Archived - Budget 2011
All updates to the Budget 2011 text are highlighted in blue. Updates to the tables and charts are indicated in the notes to each table and chart.
Chapter 4.4: Preserving Canada’s Fiscal Advantage (JUNE 6, 2011)
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- Strong fiscal management will continue to be the cornerstone of the Government’s economic policy.
- The International Monetary Fund (IMF) expects that Canada will return to budget balance by 2016, one of only two Group of Seven (G‑7) countries expected to do so, and considers that its fiscal prospects are among the best in the G‑20.
- Maintaining a focus on balanced budgets and debt reduction will allow the Government to keep taxes low and take actions to foster long-term growth and the creation of well-paying jobs for Canadians in the future.
Preserving Canada’s Fiscal Advantage
Strong fiscal management is the cornerstone of the Next Phase of Canada’s Economic Action Plan—A Low-Tax Plan for Jobs and Growth. By maintaining a focus on balanced budgets and debt reduction, the Government will be able to keep taxes low and take actions to foster long-term growth and the creation of well-paying jobs for Canadians in the future.
Since coming to office, the Government has taken action to strengthen fiscal management through improved public accountability, strengthened management and oversight of federal spending, and an increased focus on debt reduction. For example:
- The Government introduced ongoing strategic reviews of departmental spending in Budget 2007. These reviews helped ensure that federal programs are achieving their intended results, are effectively managed and are appropriately aligned with the priorities of Canadians. Savings from the strategic reviews will reach $11 billion over seven years and more than $2.8 billion on an ongoing basis. Strategic reviews are being temporarily replaced as the Government undertakes a one-year Strategic and Operating Review, in keeping with the Government’s careful approach to managing spending.
- The Government used budget surpluses recorded in the years prior to the economic crisis to lower the federal debt-to-GDP (gross domestic product) ratio to 29 per cent in 2008–09—the lowest debt ratio in nearly 30 years.
These actions helped the Government improve its international fiscal position and ensured that Canada faced the global financial and economic crisis from a position of fiscal strength. Canada’s low debt levels allowed the Government to implement the stimulus that was necessary to maintain jobs without jeopardizing Canada’s long-term fiscal advantage. As a result of sound management, Canada’s fiscal position remains the envy of the world, which has allowed Canada to continue to retain a leadership position in international fora.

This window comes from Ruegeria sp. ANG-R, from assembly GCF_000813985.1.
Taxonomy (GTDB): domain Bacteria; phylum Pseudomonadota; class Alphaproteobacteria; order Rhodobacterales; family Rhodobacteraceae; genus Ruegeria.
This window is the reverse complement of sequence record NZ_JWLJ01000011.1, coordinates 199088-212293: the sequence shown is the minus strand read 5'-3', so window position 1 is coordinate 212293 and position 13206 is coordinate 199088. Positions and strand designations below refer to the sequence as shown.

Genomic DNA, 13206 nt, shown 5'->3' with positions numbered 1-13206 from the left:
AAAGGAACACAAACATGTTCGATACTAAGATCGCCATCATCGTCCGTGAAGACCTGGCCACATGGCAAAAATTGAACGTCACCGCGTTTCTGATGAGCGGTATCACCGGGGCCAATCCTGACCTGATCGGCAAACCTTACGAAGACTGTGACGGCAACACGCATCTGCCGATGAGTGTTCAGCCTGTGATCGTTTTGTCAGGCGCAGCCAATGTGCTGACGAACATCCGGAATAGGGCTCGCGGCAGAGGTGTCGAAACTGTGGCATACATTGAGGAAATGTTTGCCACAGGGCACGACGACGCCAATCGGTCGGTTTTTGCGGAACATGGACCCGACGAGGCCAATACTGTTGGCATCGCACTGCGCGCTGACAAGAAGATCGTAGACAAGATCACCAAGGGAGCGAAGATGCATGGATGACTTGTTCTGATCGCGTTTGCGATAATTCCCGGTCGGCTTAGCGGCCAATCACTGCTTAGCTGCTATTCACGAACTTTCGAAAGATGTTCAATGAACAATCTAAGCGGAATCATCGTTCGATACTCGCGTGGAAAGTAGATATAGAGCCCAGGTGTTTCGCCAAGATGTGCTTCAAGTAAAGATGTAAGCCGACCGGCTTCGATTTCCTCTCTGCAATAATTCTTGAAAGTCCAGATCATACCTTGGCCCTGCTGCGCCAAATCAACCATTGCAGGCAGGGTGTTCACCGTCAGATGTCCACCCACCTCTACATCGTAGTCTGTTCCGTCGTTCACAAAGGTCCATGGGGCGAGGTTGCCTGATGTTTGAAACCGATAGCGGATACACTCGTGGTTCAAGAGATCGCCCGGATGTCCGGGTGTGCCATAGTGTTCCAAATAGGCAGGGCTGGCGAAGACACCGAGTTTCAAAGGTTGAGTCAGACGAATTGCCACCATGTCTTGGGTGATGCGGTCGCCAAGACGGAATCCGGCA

The IMF projects that Canada will return to balance by 2016, along with Germany, the only two G‑7 countries expected to do so. This is expected to allow Canada to maintain by far the lowest net debt burden among G‑7 countries (Chart 4.4.1).
From an international point of view, Canada’s overall fiscal outlook in the aftermath of the crisis stands out as among the best in the G-20.
— International Monetary Fund,
Canada: 2010 Article IV Consultation,
Canada has a significant fiscal advantage
This chart from Budget 2011 has been revised based on the IMF's April 2011 Fiscal Monitor. It was originally based on the IMF's November 2010 Fiscal Monitor.
Going forward, strong fiscal management will continue to be the foundation of the Next Phase of Canada’s Economic Action Plan. Balanced budgets and low levels of public debt are critical to Canada’s long-term growth and prosperity. Reducing debt:
- Frees up tax dollars otherwise absorbed by interest costs, which can be reinvested in other priorities such as health care, public services or lower taxes.
- Keeps interest rates low, encouraging businesses to invest for the future.
- Signals that public services are sustainable over the long run.
- Strengthens the country’s ability to respond to economic shocks such as the recent global financial crisis and challenges such as population aging.
- Preserves Canada’s low-tax plan, fostering the long-term growth that generates high-wage jobs for all Canadians.
Now that the world economy is emerging from crisis and governments are turning their attention to controlling their deficits, Canadians can be confident in Canada’s fiscal position and in this Government’s fiscal management. Recognizing that the recovery is still fragile, Chapter 5 details the Government’s plan to return to balance over the medium term without raising taxes or cutting transfers to individuals or other levels of government in a manner that will ensure that Canadians continue to enjoy sustainable improvements in their standard of living.
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